Tour guides hold the key to some of the most spectacular sights on the planet, many of which are off limits to the general public. Whether you’re after a thrilling wildlife experience, a behind-the-scenes VIP city tour, or an eye-opening cultural journey, tour guides can take you there. They open new doors for independent travelers and bring you one step further than you can on your own. As the saying goes, “change is as good as a holiday,” but why not have both and change up your holiday. Here’s our list of the top 10 experiences that cannot be experienced without the help of an adventure or tour guide.
Antarctica is a place of extremes. Not only is it the coldest, driest and windiest place on Earth; it also has no permanent residents, no government, and you can’t buy food or drink anywhere on the continent. If you’re struggling to see the appeal, you’re probably not alone. But when you see the stunning sights, it’s easy to understand why thousands of travelers head south every year to experience it for themselves. The only way to capture photos of your own is to join a guided expedition, but you will be rewarded with awe-inspiring pictures and memories that will give you bragging rights for years to come.
2. Hill Tribes in Laos
If culture is what you crave, Laos will deliver – but a visit to the hill tribes takes it to a whole new level. Home to small communities that remain virtually untouched by the western footprint, the Laos hill tribes are worlds apart from life as we Westerners know it. Locals live in bamboo huts, speak their own dialects and follow rituals passed down through countless generations. But they are also eager to share their way of life with wide-eyed travelers. A visit to these remote communities promises to be a rewarding experience for the most intrepid travellers, but the only gateway to this fascinating way of life is to hire a tour guide. They speak the language, are familiar with the local tribes, and they travel with minimal impact on the community and environment.
3. Behind the Scenes in Venice
Venice hardly needs an introduction; its quaint waterways and romantic charm have given it a high rank on many travellers’ lists. But if you’re looking for a unique experience that will make your friends green with envy, hiring a guide is your golden ticket. Wave goodbye to crowds and general admission – a tour guide will take you behind the scenes and show you hidden gems that aren’t open to the public. Admire age-old masterpieces at the Doge’s Palace with exclusive access to several viewing rooms, and take your time at St Mark’s Basilica with after-hours VIP access. You’ll also get an insider’s peek at the Doge’s Palace’s hidden labyrinth of secret meeting halls, torture chambers and top-security prison cells. Or you could go without a tour guide and wait in line to see the same sights as everyone else. Your call.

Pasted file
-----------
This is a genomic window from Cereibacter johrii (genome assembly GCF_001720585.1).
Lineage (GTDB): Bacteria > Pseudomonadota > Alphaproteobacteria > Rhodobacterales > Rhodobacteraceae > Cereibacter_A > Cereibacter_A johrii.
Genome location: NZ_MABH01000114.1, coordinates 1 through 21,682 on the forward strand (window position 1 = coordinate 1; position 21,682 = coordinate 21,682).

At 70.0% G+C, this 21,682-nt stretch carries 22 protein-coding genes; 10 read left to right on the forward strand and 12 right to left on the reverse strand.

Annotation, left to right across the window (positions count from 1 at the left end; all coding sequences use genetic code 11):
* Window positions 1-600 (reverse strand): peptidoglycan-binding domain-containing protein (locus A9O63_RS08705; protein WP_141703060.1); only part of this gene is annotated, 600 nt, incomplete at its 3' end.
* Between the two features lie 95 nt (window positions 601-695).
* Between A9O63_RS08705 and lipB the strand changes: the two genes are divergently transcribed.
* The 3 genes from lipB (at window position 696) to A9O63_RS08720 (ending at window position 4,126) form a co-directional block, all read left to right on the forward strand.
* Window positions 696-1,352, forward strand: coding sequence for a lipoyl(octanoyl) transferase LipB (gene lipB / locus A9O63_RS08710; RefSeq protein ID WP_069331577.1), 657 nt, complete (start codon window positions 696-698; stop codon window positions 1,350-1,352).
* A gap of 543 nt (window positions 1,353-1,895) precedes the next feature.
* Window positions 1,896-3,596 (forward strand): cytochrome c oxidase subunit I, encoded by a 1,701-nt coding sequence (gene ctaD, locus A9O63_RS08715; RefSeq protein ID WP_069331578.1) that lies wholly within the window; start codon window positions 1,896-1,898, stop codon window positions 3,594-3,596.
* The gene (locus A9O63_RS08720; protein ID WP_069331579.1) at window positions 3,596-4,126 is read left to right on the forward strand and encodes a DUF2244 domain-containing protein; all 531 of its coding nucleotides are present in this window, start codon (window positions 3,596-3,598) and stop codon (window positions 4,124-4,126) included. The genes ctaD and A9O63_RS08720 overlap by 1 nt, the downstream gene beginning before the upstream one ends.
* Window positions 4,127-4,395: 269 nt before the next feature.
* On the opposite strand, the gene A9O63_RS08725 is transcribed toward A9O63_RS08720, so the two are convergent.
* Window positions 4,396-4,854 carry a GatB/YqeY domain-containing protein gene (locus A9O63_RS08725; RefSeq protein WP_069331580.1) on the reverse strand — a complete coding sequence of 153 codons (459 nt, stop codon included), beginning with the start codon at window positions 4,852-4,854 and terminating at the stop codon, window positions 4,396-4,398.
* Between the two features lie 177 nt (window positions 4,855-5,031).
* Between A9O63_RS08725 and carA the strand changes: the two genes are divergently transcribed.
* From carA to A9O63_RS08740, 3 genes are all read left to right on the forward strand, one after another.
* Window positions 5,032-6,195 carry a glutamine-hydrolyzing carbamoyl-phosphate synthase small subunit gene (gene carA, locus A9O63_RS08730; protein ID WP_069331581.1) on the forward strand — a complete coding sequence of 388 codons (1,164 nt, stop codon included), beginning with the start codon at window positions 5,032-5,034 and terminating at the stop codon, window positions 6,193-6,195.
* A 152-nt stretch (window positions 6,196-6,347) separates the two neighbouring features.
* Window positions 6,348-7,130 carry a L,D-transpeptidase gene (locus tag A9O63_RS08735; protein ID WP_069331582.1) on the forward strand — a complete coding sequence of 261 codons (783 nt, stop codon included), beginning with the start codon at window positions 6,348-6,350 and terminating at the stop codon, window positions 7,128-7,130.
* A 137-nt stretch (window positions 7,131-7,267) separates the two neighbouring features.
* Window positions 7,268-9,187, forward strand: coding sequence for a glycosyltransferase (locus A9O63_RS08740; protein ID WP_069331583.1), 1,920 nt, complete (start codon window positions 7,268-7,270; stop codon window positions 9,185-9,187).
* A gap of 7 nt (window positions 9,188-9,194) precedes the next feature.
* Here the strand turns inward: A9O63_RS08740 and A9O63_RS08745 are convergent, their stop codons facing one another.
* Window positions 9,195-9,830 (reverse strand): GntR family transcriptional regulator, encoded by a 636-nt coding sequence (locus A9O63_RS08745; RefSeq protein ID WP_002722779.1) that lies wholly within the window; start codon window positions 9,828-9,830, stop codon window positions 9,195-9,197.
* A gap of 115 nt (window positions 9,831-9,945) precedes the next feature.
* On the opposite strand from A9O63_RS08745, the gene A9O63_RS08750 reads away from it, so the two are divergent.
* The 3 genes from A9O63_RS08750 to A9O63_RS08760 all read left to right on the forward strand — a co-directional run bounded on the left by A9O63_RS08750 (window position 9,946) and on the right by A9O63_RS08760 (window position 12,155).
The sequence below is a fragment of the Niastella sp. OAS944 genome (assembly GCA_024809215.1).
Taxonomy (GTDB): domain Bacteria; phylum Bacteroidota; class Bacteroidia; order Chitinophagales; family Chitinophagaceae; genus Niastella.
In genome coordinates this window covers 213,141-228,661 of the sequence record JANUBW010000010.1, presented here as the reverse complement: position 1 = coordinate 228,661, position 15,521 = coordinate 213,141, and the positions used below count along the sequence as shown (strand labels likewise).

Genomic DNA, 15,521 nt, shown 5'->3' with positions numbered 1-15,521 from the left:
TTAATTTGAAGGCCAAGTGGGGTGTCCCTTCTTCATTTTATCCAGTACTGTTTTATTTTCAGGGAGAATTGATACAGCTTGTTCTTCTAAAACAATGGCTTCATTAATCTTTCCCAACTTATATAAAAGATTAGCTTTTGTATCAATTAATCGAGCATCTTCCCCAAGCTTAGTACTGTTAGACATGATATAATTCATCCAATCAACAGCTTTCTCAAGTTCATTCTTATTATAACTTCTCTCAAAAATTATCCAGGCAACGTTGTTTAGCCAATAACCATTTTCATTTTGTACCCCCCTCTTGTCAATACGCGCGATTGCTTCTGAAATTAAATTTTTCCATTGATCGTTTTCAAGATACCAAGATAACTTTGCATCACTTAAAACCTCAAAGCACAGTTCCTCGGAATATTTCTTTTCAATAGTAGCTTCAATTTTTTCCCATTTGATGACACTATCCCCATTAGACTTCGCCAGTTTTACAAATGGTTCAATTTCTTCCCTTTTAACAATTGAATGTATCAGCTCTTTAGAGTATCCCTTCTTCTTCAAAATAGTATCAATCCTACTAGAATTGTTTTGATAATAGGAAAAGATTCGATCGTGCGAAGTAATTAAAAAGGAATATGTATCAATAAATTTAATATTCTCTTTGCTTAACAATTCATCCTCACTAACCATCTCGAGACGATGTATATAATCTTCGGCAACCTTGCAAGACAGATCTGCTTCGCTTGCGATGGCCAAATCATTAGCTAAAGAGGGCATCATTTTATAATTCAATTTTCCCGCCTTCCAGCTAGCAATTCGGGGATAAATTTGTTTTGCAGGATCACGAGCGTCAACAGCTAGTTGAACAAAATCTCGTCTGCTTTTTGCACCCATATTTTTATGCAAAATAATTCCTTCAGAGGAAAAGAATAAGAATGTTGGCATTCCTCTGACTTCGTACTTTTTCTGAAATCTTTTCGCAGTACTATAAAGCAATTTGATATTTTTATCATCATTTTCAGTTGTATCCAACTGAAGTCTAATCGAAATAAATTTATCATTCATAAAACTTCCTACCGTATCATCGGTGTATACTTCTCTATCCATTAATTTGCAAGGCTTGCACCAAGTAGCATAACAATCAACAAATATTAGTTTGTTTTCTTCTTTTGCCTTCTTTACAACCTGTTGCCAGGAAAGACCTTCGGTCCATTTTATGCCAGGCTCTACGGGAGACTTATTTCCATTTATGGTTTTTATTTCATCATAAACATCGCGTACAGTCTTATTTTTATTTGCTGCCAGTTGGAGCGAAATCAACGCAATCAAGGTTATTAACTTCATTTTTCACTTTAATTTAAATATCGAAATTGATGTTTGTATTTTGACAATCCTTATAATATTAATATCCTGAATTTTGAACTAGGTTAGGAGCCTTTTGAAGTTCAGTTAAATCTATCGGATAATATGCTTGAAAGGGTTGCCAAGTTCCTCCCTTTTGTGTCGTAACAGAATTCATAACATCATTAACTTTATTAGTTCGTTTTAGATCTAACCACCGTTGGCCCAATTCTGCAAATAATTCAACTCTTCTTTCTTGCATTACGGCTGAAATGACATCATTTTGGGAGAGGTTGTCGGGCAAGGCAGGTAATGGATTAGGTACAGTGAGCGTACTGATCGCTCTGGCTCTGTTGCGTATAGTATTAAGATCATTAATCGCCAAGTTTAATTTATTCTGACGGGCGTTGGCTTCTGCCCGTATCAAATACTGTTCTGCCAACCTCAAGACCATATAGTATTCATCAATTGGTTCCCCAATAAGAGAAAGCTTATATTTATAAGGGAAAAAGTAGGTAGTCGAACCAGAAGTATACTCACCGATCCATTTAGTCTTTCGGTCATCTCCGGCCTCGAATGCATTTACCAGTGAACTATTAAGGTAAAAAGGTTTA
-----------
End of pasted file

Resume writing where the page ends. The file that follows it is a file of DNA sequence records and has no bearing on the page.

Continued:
4. Palace of Versailles
You can’t get much more iconic than the Eiffel Tower in Paris, but the Palace of Versailles comes in a close second with a whopping six million visitors each year. With a stat like that, you want to do your best to skip the queues, which is when a tour guide comes in handy. But priority access isn’t the only perk; you’ll also receive behind-the-scenes viewing that is off limits to the general public. And we’re not talking a quick peek at a couple of spare rooms – guided tours provide unprecedented access to private chambers such as Louis XVI’s library, the royal dining hall, and the private game room where Marie Antoinette played cards. Tour guides also provide early bird tours of the State Apartments and the Hall of Mirrors, so you won’t have to wait in line with the other 16,000 daily visitors.
5. Gallery Hopping in the Vatican
Bet you didn’t know the Vatican Museum is home to over nine miles of art. That’s 14 kilometers of paintings, murals and everything in between. What’s more, a decent portion of the collection has never been seen by the general public because of access issues and time allowances. But by hiring a guide, you can skip the queues, cross the velvet ropes and run your eyes over rare relics that are closed to the every day public, such as the Bramante Staircase and Official Vatican Painting Gallery. You’ll also get to feast your eyes on works by Raphael, Da Vinci and Caravaggio in the Pinacoteca Art Gallery, as well as the Sistine Chapel and St Peter’s Basilica. And you’ll save precious time by skipping the line-ups. Priceless!